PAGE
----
Remember that it takes up to 30 days for a flood policy to go into effect, so now is the time to see to this before severe weather season really gets underway.
Now just to clear up any potential confusion, we don’t do water damaged vehicles, but we would also be remiss in our responsibility if we failed to warn our customers about something that is becoming a serious problem across the country, namely the proliferation of water and flood damaged vehicles showing up on used car lots, and being sold to unsuspecting customers who have no advanced knowledge of the car’s waterlogged history.
Flooded cars damaged by water
Every year, the cars that are severely damaged by water number in the tens of thousands, more than half of which will turn up on used car lots somewhere. Worse, they will be sold without benefit of salvage titles or anything to indicate there may be a serious problem
The problems are obvious. Water causes the body and frame of the car to rust and corrode, as well as damaging the electrical and computer system found on the vehicle. Anti-lock braking and air bag systems may also fail to function properly, which can be game changers on a life or death level. Most cars that have such damage are repaired only to the extent necessary to hide any obvious damage, then usually shipped out of state to be put up for sale.
Buying a car is difficult enough, so how do you make sure that you aren’t suckered into buying a flood drenched lemon? Carfax offers the following suggestions:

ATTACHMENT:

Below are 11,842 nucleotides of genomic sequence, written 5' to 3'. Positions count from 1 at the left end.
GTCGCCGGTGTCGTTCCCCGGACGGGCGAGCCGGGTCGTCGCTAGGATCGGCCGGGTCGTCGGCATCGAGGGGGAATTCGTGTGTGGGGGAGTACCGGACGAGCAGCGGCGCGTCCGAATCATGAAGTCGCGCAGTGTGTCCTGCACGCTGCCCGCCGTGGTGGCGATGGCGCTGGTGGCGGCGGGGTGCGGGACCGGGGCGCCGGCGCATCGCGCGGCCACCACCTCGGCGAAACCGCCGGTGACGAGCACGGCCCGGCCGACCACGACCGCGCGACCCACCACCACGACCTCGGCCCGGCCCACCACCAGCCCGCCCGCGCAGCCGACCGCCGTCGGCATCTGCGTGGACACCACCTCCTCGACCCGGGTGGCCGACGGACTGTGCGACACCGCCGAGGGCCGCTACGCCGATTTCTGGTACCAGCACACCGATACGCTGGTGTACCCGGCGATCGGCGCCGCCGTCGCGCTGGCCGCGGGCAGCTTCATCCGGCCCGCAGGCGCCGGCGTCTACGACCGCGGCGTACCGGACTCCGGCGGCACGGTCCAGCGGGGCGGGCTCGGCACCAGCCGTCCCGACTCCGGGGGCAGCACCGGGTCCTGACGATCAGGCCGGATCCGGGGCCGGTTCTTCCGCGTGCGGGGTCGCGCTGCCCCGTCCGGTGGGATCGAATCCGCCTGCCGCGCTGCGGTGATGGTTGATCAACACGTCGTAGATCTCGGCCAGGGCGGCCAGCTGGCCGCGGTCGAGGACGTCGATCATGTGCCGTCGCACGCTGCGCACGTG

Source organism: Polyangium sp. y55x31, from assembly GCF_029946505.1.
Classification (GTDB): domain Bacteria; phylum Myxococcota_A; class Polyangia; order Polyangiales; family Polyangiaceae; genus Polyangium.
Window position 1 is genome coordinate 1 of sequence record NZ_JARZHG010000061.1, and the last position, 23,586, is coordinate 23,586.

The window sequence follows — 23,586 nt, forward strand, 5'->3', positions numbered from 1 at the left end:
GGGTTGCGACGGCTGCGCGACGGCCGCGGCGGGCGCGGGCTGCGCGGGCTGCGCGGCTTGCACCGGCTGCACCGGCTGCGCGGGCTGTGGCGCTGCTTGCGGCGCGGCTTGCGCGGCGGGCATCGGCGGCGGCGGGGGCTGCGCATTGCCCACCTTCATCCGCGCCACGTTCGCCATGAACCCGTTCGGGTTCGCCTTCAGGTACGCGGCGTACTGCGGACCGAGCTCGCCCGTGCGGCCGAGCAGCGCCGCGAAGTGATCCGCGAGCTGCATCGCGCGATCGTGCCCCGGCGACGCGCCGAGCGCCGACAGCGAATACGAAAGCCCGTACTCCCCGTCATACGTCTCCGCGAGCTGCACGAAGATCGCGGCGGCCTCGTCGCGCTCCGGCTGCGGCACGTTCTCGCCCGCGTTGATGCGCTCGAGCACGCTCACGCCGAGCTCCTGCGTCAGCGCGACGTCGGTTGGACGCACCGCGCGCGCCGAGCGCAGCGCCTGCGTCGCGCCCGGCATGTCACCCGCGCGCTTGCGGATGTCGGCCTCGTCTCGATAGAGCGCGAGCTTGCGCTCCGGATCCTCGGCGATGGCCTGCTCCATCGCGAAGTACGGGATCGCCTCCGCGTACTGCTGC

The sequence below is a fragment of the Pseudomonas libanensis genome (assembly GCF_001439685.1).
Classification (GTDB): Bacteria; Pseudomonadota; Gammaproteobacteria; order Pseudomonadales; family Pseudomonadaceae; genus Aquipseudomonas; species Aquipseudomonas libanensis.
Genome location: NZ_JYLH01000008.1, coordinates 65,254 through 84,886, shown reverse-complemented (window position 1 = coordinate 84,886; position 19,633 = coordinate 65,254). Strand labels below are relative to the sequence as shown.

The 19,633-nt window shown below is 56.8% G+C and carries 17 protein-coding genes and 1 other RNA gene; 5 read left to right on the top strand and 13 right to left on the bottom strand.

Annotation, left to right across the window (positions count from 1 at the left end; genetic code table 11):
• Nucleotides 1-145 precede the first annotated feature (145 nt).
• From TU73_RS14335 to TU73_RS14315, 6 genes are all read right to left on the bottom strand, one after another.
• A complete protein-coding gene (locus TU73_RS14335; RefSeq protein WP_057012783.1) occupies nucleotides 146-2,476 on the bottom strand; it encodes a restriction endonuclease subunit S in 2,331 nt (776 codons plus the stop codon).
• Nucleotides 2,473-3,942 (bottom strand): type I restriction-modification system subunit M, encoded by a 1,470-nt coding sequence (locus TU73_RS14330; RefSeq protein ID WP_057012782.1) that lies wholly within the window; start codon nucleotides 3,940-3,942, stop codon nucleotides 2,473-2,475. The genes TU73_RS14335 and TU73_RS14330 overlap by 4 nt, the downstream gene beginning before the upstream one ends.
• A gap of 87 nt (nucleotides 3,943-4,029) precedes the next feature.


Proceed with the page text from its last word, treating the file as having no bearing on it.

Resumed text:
Check out the trunk, glove box, dashboard and below the seats for any sign of water damage such as mud, silt, or premature rust.
Inspect the upholstery. If it appears stained, loose, or doesn’t fit properly, then it may have been damaged, or shoddily replaced to cover up damage.
Turn the key and make sure all appropriate lights come on, especially the airbag andABSindicators.
Locate wires beneath the dashboard and flex them several times. Wiring that has been exposed to water will often become brittle and crack.
Most of us love that new car smell. If the car smells musty, then it is a foregone conclusion that something is amiss, as no new car, or even late model, should smell musty. This is a dead giveaway that the vehicle has water problems.
And of course Carfax recommends having a (what else?) Carfax pulled on the vehicle, as this provides the best available record of the car’s service, how many owners’ hands it has passed through, and if any major repairs or body work have been performed.
In the last decade, more than a million vehicles were damaged by major hurricanes and tropical storms that pounded the southeast andGulfCoastof theUnited States. Even if only half of those vehicles make it onto dealer lots, that is still an incredible number of vehicles per state. Of course there is no legal reason that these cannot be sold … if you are aware of the car’s history and don’t mind, you can probably pick up a late model vehicle for a song. In the interest of full disclosure regarding the vehicle’s past water damaged cars should be given the appropriate salvage titles.